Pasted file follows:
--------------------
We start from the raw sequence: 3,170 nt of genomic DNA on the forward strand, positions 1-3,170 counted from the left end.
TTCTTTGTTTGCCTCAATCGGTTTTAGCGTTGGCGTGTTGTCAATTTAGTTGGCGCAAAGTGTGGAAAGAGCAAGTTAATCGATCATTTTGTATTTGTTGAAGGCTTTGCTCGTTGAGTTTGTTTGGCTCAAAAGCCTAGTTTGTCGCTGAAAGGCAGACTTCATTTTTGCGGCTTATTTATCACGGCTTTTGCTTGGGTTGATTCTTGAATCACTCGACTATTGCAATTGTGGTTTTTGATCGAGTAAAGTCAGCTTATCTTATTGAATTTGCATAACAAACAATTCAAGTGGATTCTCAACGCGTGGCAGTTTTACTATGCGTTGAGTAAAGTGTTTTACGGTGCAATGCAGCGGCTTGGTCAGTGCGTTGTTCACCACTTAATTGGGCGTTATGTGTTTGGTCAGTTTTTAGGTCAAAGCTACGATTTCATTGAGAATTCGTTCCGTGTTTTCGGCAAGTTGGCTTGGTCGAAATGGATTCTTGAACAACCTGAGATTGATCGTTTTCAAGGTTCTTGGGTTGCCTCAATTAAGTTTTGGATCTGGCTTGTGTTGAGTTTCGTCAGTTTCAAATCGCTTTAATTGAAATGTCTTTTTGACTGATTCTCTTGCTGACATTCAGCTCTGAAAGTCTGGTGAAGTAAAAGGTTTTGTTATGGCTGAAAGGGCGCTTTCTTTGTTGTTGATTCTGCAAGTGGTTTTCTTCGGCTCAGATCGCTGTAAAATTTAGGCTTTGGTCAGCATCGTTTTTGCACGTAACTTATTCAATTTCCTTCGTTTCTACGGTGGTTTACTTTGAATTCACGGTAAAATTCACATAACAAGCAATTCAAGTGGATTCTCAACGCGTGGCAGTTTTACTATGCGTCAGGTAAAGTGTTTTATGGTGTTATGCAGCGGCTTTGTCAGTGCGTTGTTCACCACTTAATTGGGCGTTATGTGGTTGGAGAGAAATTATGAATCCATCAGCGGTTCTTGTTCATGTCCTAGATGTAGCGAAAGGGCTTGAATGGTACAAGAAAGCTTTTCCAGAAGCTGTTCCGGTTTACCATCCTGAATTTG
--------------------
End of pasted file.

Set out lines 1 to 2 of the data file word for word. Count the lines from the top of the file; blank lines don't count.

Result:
We start from the raw sequence: 3,170 nt of genomic DNA on the forward strand, positions 1-3,170 counted from the left end.
TTCTTTGTTTGCCTCAATCGGTTTTAGCGTTGGCGTGTTGTCAATTTAGTTGGCGCAAAGTGTGGAAAGAGCAAGTTAATCGATCATTTTGTATTTGTTGAAGGCTTTGCTCGTTGAGTTTGTTTGGCTCAAAAGCCTAGTTTGTCGCTGAAAGGCAGACTTCATTTTTGCGGCTTATTTATCACGGCTTTTGCTTGGGTTGATTCTTGAATCACTCGACTATTGCAATTGTGGTTTTTGATCGAGTAAAGTCAGCTTATCTTATTGAATTTGCATAACAAACAATTCAAGTGGATTCTCAACGCGTGGCAGTTTTACTATGCGTTGAGTAAAGTGTTTTACGGTGCAATGCAGCGGCTTGGTCAGTGCGTTGTTCACCACTTAATTGGGCGTTATGTGTTTGGTCAGTTTTTAGGTCAAAGCTACGATTTCATTGAGAATTCGTTCCGTGTTTTCGGCAAGTTGGCTTGGTCGAAATGGATTCTTGAACAACCTGAGATTGATCGTTTTCAAGGTTCTTGGGTTGCCTCAATTAAGTTTTGGATCTGGCTTGTGTTGAGTTTCGTCAGTTTCAAATCGCTTTAATTGAAATGTCTTTTTGACTGATTCTCTTGCTGACATTCAGCTCTGAAAGTCTGGTGAAGTAAAAGGTTTTGTTATGGCTGAAAGGGCGCTTTCTTTGTTGTTGATTCTGCAAGTGGTTTTCTTCGGCTCAGATCGCTGTAAAATTTAGGCTTTGGTCAGCATCGTTTTTGCACGTAACTTATTCAATTTCCTTCGTTTCTACGGTGGTTTACTTTGAATTCACGGTAAAATTCACATAACAAGCAATTCAAGTGGATTCTCAACGCGTGGCAGTTTTACTATGCGTCAGGTAAAGTGTTTTATGGTGTTATGCAGCGGCTTTGTCAGTGCGTTGTTCACCACTTAATTGGGCGTTATGTGGTTGGAGAGAAATTATGAATCCATCAGCGGTTCTTGTTCATGTCCTAGATGTAGCGAAAGGGCTTGAATGGTACAAGAAAGCTTTTCCAGAAGCTGTTCCGGTTTACCATCCTGAATTTG